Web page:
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Proceedings Paper

Offspring of SPACE: the spectrograph channel of the ESA Dark Energy Mission EUCLID
Author(s): Robert Content; Andrea Cimatti; Massimo Robberto; Robert Grange; Paolo Spanò; Ray M. Sharples; Carlton Baugh; Bianca Garilli; Luigi Guzzo; Olivier Le Fevre; Dario Maccagni; Piero Rosati; Yun Wang; Giovanni Zamorani; Filippo Zerbi
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Paper Abstract

The SPACE and DUNE proposals for the ESA Cosmic Vision 2015-2025 have been pre-selected for a Dark Energy Mission. An assessment study was performed in the past few months resulting in a merged mission called EUCLID. The study led to a possible concept for the mission and the payload, paving the way for the industrial studies. SPACE has now become the EUCLID spectrograph channel (EUCLID-spectro). We will discuss its science and give a description of the different studied optical designs. EUCLID-spectro aims to produce the largest three-dimensional map of the Universe by taking near-IR spectra at R=400 and 0.9μm<λ<1.7μm for ~200 million galaxies at z<2 and H<22 over 20,000 deg2. It will measure the expansion history of the Universe and the growth rate of structure using Baryonic Acoustic Oscillations, redshift-space distortions and clusters of galaxies. It will distinguish true dark energy from a modification of Einstein's gravity. The original design had 4 channels each re-imaging with mirrors a sub-field from the Casgrain focus onto a Digital Micromirror Device (DMD). A prism spectrograph followed each array. This design was modified to adapt EUCLID-spectro to a DUNE-type telescope, to reduce the number of optics and spectrographs, and add an imaging capability. We studied grism spectrographs, especially for a slitless backup solution that have less optics but a smaller field; we also studied compact prism and lens spectrographs, telescope corrector combined with micromirror arrays at the Casgrain focus then eliminating the re-imaging, and TIR prisms over the arrays to help with packaging.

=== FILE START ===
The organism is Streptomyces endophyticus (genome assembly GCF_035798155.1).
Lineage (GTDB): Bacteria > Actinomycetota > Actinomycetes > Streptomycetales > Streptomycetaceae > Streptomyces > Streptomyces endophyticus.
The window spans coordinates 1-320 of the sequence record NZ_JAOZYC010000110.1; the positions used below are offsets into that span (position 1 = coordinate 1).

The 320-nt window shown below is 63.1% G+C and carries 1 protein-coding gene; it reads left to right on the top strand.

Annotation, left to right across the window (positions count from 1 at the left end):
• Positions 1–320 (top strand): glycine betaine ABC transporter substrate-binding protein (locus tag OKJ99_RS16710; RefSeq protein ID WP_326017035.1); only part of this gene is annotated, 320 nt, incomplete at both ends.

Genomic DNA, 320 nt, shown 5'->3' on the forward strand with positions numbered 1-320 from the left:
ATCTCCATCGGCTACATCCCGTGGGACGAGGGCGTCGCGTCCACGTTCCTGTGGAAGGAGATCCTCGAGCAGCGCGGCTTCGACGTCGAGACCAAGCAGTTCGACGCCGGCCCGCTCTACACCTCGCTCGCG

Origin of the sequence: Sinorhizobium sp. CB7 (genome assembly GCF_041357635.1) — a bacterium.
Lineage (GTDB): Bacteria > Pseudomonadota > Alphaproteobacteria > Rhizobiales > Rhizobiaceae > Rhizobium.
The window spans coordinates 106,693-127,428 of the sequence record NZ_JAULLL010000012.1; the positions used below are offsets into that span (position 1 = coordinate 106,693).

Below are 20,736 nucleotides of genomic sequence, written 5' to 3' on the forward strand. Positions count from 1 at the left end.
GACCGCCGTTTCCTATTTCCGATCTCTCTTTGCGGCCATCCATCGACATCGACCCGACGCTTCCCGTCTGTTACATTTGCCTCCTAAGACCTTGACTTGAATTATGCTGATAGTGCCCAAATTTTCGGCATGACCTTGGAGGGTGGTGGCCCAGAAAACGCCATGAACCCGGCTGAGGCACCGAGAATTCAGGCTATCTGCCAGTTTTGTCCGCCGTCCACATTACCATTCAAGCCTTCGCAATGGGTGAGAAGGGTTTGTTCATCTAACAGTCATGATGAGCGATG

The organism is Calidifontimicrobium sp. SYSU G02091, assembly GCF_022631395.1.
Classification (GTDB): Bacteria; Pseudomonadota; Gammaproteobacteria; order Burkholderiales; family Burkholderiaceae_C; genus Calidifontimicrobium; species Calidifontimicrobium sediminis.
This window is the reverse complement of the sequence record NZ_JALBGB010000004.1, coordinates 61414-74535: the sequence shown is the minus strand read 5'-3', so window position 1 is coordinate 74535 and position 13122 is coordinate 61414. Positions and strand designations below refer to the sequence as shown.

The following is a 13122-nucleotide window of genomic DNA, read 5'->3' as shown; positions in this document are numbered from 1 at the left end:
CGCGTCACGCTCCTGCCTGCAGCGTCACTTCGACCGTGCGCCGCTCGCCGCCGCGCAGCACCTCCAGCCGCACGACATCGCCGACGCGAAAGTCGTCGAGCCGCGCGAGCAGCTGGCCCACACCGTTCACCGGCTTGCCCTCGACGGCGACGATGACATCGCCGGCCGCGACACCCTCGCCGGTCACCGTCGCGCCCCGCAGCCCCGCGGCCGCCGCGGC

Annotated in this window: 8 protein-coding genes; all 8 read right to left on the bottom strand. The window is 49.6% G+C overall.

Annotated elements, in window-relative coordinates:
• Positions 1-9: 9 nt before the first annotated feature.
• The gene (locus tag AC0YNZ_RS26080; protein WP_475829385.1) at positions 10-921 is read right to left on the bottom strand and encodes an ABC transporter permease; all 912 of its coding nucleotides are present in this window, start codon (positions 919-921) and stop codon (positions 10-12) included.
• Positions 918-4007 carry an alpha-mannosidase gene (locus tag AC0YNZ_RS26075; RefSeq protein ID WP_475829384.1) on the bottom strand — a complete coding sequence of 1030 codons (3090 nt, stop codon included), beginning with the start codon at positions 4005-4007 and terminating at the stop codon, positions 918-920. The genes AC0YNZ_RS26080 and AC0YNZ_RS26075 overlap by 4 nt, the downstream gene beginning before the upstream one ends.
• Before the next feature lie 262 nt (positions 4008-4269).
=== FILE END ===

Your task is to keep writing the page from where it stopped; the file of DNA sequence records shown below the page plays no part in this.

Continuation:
Paper Details

Date Published: 12 July 2008
PDF: 12 pages
Proc. SPIE 7010, Space Telescopes and Instrumentation 2008: Optical, Infrared, and Millimeter, 70104S (12 July 2008); doi: 10.1117/12.805409
Show Author Affiliations
Robert Content, Univ. of Durham (United Kingdom)
Andrea Cimatti, Univ. di Bologna (Italy)
Massimo Robberto, Space Telescope Science Institute (United States)
Robert Grange, Lab. d'Astrophysique de Marseille, CNRS, Univ. de Provence (France)
Paolo Spanò, INAF, Osservatorio Astronomico di Brera (Italy)
Ray M. Sharples, Univ. of Durham (United Kingdom)
Carlton Baugh, Univ. of Durham (United Kingdom)
Bianca Garilli, INAF, IASF-Milano (Italy)
Luigi Guzzo, INAF, Osservatorio Astronomico di Brera (Italy)
Olivier Le Fevre, Lab. d'Astrophysique de Marseille, CNRS, Univ. de Provence (France)
Dario Maccagni, INAF, IASF-Milano (Italy)
Piero Rosati, European Southern Observatory (Germany)
Yun Wang, Univ. of Oklahoma (United States)
Giovanni Zamorani, INAF, Bologna Astronomical Observatory (Italy)
Filippo Zerbi, INAF, Osservatorio Astronomico di Brera (Italy)

Published in SPIE Proceedings Vol. 7010:
Space Telescopes and Instrumentation 2008: Optical, Infrared, and Millimeter
Jacobus M. Oschmann; Mattheus W. M. de Graauw; Howard A. MacEwen, Editor(s)

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